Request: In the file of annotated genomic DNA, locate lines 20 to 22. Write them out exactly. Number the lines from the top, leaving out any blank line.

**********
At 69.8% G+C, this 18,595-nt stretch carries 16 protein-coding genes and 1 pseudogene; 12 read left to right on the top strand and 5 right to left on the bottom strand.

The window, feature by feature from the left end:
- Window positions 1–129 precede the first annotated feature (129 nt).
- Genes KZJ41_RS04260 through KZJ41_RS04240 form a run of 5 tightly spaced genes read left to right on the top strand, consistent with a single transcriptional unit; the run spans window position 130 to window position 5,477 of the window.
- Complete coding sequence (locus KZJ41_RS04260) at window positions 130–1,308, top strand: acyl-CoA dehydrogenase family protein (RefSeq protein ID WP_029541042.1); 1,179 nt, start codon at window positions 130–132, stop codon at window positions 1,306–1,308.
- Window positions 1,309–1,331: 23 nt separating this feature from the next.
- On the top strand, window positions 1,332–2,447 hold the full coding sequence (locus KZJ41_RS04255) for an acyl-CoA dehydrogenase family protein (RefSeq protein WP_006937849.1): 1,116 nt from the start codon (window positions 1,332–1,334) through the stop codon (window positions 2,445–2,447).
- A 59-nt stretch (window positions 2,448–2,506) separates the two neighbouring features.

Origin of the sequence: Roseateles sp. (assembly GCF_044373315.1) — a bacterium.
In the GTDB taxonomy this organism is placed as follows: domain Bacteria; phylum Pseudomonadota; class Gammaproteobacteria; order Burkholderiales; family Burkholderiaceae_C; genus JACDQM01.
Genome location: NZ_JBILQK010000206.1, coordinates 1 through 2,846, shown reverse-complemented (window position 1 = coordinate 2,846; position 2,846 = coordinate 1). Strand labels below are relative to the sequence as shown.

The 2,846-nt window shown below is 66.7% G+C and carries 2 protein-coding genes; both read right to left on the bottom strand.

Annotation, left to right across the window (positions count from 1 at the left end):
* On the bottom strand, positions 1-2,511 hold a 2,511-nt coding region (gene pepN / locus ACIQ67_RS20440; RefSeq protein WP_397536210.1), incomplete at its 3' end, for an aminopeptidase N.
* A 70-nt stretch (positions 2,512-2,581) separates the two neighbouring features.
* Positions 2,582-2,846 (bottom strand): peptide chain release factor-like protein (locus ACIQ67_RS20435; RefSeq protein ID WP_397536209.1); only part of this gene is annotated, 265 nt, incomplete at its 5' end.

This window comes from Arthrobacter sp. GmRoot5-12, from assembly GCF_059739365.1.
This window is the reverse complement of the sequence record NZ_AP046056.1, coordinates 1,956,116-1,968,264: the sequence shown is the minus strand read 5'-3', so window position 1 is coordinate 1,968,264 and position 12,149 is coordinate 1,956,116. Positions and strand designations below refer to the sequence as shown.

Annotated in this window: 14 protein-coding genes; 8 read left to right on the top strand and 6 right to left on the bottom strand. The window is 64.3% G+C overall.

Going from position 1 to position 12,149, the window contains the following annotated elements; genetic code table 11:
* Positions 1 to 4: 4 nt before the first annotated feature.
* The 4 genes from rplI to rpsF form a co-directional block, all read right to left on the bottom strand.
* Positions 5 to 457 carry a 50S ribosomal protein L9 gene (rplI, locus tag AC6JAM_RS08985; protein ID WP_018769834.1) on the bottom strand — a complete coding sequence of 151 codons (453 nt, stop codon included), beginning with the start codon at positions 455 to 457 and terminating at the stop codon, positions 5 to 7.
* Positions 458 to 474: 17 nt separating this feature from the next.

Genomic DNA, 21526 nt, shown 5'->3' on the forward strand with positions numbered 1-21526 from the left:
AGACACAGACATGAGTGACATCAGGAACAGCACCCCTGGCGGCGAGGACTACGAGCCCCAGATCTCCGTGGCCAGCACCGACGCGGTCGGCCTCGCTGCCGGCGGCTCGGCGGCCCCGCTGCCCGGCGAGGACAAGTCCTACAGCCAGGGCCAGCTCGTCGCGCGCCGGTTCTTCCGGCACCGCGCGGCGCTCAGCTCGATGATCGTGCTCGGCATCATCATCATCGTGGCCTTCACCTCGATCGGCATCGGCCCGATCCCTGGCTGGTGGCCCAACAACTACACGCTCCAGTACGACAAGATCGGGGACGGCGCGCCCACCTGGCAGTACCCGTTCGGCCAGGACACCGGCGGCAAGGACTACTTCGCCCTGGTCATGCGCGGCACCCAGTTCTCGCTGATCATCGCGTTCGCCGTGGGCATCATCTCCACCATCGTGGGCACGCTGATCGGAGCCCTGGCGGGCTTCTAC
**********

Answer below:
Going from position 1 to position 12,149, the window contains the following annotated elements; genetic code table 11:
* Positions 1 to 4: 4 nt before the first annotated feature.
* The 4 genes from rplI to rpsF form a co-directional block, all read right to left on the bottom strand.